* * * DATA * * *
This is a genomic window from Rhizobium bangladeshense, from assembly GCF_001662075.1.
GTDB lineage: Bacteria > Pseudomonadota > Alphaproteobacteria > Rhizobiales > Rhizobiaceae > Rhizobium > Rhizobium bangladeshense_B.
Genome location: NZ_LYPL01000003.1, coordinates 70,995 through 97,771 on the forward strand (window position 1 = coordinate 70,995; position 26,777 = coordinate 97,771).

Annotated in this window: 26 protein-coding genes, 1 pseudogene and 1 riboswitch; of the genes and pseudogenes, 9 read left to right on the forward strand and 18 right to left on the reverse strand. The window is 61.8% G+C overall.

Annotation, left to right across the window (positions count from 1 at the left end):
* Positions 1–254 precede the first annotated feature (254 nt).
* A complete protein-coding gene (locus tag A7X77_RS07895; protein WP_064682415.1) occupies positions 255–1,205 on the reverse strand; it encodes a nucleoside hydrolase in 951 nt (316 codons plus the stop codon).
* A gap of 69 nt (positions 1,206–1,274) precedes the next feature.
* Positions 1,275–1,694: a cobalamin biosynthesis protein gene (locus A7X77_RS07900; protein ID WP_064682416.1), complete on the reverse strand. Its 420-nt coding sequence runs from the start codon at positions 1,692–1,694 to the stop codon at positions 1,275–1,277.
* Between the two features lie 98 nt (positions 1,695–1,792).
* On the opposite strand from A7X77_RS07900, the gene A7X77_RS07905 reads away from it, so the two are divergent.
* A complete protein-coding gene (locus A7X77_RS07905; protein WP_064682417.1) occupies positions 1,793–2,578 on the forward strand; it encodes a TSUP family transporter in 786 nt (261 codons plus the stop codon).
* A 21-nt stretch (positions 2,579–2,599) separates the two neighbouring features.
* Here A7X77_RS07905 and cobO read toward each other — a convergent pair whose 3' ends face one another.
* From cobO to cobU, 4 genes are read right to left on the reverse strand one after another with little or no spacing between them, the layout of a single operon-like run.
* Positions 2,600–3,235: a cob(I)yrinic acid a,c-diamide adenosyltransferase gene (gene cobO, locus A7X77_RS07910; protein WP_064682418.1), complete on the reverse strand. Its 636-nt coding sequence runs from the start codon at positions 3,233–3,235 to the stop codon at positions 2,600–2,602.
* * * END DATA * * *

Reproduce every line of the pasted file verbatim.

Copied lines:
This is a genomic window from Rhizobium bangladeshense, from assembly GCF_001662075.1.
GTDB lineage: Bacteria > Pseudomonadota > Alphaproteobacteria > Rhizobiales > Rhizobiaceae > Rhizobium > Rhizobium bangladeshense_B.
Genome location: NZ_LYPL01000003.1, coordinates 70,995 through 97,771 on the forward strand (window position 1 = coordinate 70,995; position 26,777 = coordinate 97,771).

Annotated in this window: 26 protein-coding genes, 1 pseudogene and 1 riboswitch; of the genes and pseudogenes, 9 read left to right on the forward strand and 18 right to left on the reverse strand. The window is 61.8% G+C overall.

Annotation, left to right across the window (positions count from 1 at the left end):
* Positions 1–254 precede the first annotated feature (254 nt).
* A complete protein-coding gene (locus tag A7X77_RS07895; protein WP_064682415.1) occupies positions 255–1,205 on the reverse strand; it encodes a nucleoside hydrolase in 951 nt (316 codons plus the stop codon).
* A gap of 69 nt (positions 1,206–1,274) precedes the next feature.
* Positions 1,275–1,694: a cobalamin biosynthesis protein gene (locus A7X77_RS07900; protein ID WP_064682416.1), complete on the reverse strand. Its 420-nt coding sequence runs from the start codon at positions 1,692–1,694 to the stop codon at positions 1,275–1,277.
* Between the two features lie 98 nt (positions 1,695–1,792).
* On the opposite strand from A7X77_RS07900, the gene A7X77_RS07905 reads away from it, so the two are divergent.
* A complete protein-coding gene (locus A7X77_RS07905; protein WP_064682417.1) occupies positions 1,793–2,578 on the forward strand; it encodes a TSUP family transporter in 786 nt (261 codons plus the stop codon).
* A 21-nt stretch (positions 2,579–2,599) separates the two neighbouring features.
* Here A7X77_RS07905 and cobO read toward each other — a convergent pair whose 3' ends face one another.
* From cobO to cobU, 4 genes are read right to left on the reverse strand one after another with little or no spacing between them, the layout of a single operon-like run.
* Positions 2,600–3,235: a cob(I)yrinic acid a,c-diamide adenosyltransferase gene (gene cobO, locus A7X77_RS07910; protein WP_064682418.1), complete on the reverse strand. Its 636-nt coding sequence runs from the start codon at positions 3,233–3,235 to the stop codon at positions 2,600–2,602.